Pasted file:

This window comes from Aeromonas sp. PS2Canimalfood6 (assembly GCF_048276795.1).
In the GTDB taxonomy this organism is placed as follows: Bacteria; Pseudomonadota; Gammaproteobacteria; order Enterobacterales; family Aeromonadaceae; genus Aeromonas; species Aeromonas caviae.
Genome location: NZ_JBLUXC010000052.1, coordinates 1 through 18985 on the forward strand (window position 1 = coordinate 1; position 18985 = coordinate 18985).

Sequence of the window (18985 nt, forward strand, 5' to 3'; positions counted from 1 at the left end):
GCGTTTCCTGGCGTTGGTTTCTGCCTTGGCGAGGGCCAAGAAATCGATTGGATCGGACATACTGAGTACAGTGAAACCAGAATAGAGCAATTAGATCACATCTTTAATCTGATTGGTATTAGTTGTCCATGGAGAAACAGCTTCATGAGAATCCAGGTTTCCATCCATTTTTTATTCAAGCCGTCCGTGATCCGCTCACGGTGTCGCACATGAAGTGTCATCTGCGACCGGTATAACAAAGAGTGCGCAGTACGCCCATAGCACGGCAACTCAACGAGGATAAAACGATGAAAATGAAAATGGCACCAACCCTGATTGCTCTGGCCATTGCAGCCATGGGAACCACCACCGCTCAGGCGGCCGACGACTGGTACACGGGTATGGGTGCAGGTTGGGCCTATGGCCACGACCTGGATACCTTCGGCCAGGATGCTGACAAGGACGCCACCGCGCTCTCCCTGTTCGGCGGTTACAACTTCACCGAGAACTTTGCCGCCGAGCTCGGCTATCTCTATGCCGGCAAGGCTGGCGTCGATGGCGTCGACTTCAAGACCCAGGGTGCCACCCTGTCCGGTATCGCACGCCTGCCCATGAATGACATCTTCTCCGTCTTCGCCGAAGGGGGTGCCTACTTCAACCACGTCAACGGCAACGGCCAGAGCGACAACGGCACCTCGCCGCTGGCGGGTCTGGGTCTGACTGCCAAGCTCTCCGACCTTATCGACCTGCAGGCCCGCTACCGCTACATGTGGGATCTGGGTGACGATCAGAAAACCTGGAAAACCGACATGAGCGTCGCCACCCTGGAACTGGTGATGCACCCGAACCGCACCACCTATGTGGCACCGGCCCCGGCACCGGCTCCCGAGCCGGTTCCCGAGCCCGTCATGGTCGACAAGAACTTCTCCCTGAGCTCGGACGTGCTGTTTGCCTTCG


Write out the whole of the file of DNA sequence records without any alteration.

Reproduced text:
This window comes from Aeromonas sp. PS2Canimalfood6 (assembly GCF_048276795.1).
In the GTDB taxonomy this organism is placed as follows: Bacteria; Pseudomonadota; Gammaproteobacteria; order Enterobacterales; family Aeromonadaceae; genus Aeromonas; species Aeromonas caviae.
Genome location: NZ_JBLUXC010000052.1, coordinates 1 through 18985 on the forward strand (window position 1 = coordinate 1; position 18985 = coordinate 18985).

Sequence of the window (18985 nt, forward strand, 5' to 3'; positions counted from 1 at the left end):
GCGTTTCCTGGCGTTGGTTTCTGCCTTGGCGAGGGCCAAGAAATCGATTGGATCGGACATACTGAGTACAGTGAAACCAGAATAGAGCAATTAGATCACATCTTTAATCTGATTGGTATTAGTTGTCCATGGAGAAACAGCTTCATGAGAATCCAGGTTTCCATCCATTTTTTATTCAAGCCGTCCGTGATCCGCTCACGGTGTCGCACATGAAGTGTCATCTGCGACCGGTATAACAAAGAGTGCGCAGTACGCCCATAGCACGGCAACTCAACGAGGATAAAACGATGAAAATGAAAATGGCACCAACCCTGATTGCTCTGGCCATTGCAGCCATGGGAACCACCACCGCTCAGGCGGCCGACGACTGGTACACGGGTATGGGTGCAGGTTGGGCCTATGGCCACGACCTGGATACCTTCGGCCAGGATGCTGACAAGGACGCCACCGCGCTCTCCCTGTTCGGCGGTTACAACTTCACCGAGAACTTTGCCGCCGAGCTCGGCTATCTCTATGCCGGCAAGGCTGGCGTCGATGGCGTCGACTTCAAGACCCAGGGTGCCACCCTGTCCGGTATCGCACGCCTGCCCATGAATGACATCTTCTCCGTCTTCGCCGAAGGGGGTGCCTACTTCAACCACGTCAACGGCAACGGCCAGAGCGACAACGGCACCTCGCCGCTGGCGGGTCTGGGTCTGACTGCCAAGCTCTCCGACCTTATCGACCTGCAGGCCCGCTACCGCTACATGTGGGATCTGGGTGACGATCAGAAAACCTGGAAAACCGACATGAGCGTCGCCACCCTGGAACTGGTGATGCACCCGAACCGCACCACCTATGTGGCACCGGCCCCGGCACCGGCTCCCGAGCCGGTTCCCGAGCCCGTCATGGTCGACAAGAACTTCTCCCTGAGCTCGGACGTGCTGTTTGCCTTCG